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Transplant Tests Edited Pig Kidneys

A team at the University of Alabama-Birmingham has transplanted genetically modified pig kidneys into a brain-dead human patient, the Associated Press reports.

It adds that UAB's Jayme Locke and her colleagues removed the patient's kidneys and replaced them with the modified pig ones. The kidneys, which were obtained from Revivicor, part of United Therapeutics, underwent 10 genetic changes to make rejection less likely and to prevent the kidneys from growing too large, the New York Times adds. As the researchers report in The American Journal of Transplantation, there were no signs that the kidneys were being rejected and the kidneys appeared viable. One kidney, the AP notes, was damaged during its retrieval from the pig and made less urine than the other.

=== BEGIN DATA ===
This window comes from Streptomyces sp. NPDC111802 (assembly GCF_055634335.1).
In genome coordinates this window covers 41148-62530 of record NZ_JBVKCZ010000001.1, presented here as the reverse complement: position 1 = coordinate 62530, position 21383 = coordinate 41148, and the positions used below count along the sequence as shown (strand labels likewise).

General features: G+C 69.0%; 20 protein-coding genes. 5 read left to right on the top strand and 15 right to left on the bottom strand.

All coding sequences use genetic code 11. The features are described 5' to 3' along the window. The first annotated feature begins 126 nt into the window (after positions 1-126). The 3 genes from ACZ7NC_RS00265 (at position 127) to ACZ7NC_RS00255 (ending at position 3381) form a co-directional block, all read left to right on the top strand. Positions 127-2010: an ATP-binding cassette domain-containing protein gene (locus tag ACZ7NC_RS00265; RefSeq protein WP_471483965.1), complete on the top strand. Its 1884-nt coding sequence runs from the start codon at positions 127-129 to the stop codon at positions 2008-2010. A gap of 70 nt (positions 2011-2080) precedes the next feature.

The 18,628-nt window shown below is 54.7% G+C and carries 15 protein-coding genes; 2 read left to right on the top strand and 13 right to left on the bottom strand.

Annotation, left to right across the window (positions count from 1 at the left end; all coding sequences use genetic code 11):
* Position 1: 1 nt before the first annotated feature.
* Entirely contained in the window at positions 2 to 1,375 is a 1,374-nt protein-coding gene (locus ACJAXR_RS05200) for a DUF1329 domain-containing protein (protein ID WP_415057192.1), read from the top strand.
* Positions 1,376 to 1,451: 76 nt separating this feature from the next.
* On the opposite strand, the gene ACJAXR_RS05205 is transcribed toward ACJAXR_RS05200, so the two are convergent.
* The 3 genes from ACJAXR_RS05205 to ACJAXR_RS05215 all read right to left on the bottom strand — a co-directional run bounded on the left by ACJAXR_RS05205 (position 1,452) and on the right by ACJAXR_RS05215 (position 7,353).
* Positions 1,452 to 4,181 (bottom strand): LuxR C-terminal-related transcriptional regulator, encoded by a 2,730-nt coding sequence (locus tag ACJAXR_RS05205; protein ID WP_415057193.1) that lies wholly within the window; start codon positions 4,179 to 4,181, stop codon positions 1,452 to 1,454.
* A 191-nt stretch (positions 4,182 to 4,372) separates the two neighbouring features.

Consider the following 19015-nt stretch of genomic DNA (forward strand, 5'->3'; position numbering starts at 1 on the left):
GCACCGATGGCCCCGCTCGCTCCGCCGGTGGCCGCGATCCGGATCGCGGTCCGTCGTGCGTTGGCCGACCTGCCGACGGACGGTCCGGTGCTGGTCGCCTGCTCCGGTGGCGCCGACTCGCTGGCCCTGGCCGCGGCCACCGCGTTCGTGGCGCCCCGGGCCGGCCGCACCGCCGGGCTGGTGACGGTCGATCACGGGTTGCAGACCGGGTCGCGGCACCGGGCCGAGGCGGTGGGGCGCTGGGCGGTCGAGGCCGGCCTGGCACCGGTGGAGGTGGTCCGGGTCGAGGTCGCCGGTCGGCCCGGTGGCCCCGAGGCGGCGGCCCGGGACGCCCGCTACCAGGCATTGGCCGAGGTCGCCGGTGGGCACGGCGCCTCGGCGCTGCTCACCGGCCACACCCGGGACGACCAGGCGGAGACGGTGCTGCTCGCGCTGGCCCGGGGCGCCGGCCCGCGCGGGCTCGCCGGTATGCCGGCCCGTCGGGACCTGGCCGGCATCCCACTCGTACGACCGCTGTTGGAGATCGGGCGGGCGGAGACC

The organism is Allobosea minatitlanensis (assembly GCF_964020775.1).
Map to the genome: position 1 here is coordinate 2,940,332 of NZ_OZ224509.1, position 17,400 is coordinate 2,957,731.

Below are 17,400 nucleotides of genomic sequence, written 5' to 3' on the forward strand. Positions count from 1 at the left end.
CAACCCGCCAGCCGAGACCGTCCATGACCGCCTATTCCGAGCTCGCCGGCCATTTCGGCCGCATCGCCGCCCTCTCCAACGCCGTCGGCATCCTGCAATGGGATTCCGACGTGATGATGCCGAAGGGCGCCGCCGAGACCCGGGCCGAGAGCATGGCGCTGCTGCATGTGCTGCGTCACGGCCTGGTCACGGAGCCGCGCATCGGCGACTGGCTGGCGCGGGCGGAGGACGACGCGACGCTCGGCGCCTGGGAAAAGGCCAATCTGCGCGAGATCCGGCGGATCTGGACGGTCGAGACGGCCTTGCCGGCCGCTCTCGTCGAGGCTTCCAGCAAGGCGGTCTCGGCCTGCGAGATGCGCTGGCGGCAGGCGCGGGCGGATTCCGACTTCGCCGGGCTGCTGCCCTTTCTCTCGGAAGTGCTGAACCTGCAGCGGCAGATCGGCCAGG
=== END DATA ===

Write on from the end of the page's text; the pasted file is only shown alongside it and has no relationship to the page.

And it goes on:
Other teams have also recently transplanted genetically modified pig organs. Researchers at New York University attached a gene-modified pig kidney to a brain-dead patient, and, more recently, University of Maryland surgeons transplanted a gene-modified pig heart into a dying human patient, who the Times says remains under observation.

These surgeries have largely been stand-alone experiments, rather than part of a clinical trial, it notes. It adds, however, that the UAB team hopes that their work will enable a small clinical trial to begin by the end of the year.

"The organ shortage is in fact an unmitigated crisis and we've never had a real solution to it," Locke tells the AP.

The Scan

Call for a Different Tack

Experts weigh the value of recent experiments testing genetically modified pig kidneys using brain-dead individuals, according to Nature News.

Wastewater Warning

The New York Times reports that wastewater surveillance in some parts of the US point to a possible surge.

Can't Get in the Program

Due to the Northern Ireland protocol dispute, the European Union is preventing UK researchers from joining the Horizon Europe research program, the Times of London reports.

Science Paper on Spatial-Controlled Genome Editing

In Science this week: approach to enable a CRISPR-Cas13a-based system to be used as a cancer therapy.